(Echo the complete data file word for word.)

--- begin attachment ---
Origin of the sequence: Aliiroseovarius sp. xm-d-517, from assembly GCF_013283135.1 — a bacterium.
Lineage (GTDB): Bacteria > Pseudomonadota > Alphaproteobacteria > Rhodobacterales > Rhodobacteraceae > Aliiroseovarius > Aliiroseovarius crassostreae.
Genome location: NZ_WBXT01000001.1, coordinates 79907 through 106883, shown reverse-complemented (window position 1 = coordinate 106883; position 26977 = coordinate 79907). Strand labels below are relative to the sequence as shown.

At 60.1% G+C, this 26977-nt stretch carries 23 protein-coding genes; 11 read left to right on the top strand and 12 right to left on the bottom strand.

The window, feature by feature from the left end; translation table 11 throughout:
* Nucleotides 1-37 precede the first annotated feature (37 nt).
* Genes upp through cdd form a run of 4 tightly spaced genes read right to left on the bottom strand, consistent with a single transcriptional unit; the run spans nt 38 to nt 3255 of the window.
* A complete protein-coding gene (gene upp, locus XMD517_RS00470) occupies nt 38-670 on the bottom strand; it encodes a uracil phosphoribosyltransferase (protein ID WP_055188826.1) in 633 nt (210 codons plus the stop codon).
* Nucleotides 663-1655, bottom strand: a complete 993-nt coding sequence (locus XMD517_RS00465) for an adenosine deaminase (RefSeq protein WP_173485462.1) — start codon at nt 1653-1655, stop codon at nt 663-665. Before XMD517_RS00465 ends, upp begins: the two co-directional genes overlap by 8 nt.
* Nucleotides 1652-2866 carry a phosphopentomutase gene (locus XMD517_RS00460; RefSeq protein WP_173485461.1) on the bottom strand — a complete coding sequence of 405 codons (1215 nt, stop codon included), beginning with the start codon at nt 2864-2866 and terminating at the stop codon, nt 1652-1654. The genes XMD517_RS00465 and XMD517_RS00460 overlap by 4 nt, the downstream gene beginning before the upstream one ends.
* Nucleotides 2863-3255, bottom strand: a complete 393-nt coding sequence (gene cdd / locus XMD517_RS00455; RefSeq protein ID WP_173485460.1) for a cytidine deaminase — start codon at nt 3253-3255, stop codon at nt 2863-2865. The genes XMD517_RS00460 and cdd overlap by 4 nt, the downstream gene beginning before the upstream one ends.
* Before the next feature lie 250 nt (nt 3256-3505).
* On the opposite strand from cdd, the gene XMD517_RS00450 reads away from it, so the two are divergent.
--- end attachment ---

Origin of the sequence: Aliiroseovarius sp. xm-d-517, from assembly GCF_013283135.1 — a bacterium.
Lineage (GTDB): Bacteria > Pseudomonadota > Alphaproteobacteria > Rhodobacterales > Rhodobacteraceae > Aliiroseovarius > Aliiroseovarius crassostreae.
Genome location: NZ_WBXT01000001.1, coordinates 79907 through 106883, shown reverse-complemented (window position 1 = coordinate 106883; position 26977 = coordinate 79907). Strand labels below are relative to the sequence as shown.

At 60.1% G+C, this 26977-nt stretch carries 23 protein-coding genes; 11 read left to right on the top strand and 12 right to left on the bottom strand.

The window, feature by feature from the left end; translation table 11 throughout:
* Nucleotides 1-37 precede the first annotated feature (37 nt).
* Genes upp through cdd form a run of 4 tightly spaced genes read right to left on the bottom strand, consistent with a single transcriptional unit; the run spans nt 38 to nt 3255 of the window.
* A complete protein-coding gene (gene upp, locus XMD517_RS00470) occupies nt 38-670 on the bottom strand; it encodes a uracil phosphoribosyltransferase (protein ID WP_055188826.1) in 633 nt (210 codons plus the stop codon).
* Nucleotides 663-1655, bottom strand: a complete 993-nt coding sequence (locus XMD517_RS00465) for an adenosine deaminase (RefSeq protein WP_173485462.1) — start codon at nt 1653-1655, stop codon at nt 663-665. Before XMD517_RS00465 ends, upp begins: the two co-directional genes overlap by 8 nt.
* Nucleotides 1652-2866 carry a phosphopentomutase gene (locus XMD517_RS00460; RefSeq protein WP_173485461.1) on the bottom strand — a complete coding sequence of 405 codons (1215 nt, stop codon included), beginning with the start codon at nt 2864-2866 and terminating at the stop codon, nt 1652-1654. The genes XMD517_RS00465 and XMD517_RS00460 overlap by 4 nt, the downstream gene beginning before the upstream one ends.
* Nucleotides 2863-3255, bottom strand: a complete 393-nt coding sequence (gene cdd / locus XMD517_RS00455; RefSeq protein ID WP_173485460.1) for a cytidine deaminase — start codon at nt 3253-3255, stop codon at nt 2863-2865. The genes XMD517_RS00460 and cdd overlap by 4 nt, the downstream gene beginning before the upstream one ends.
* Before the next feature lie 250 nt (nt 3256-3505).
* On the opposite strand from cdd, the gene XMD517_RS00450 reads away from it, so the two are divergent.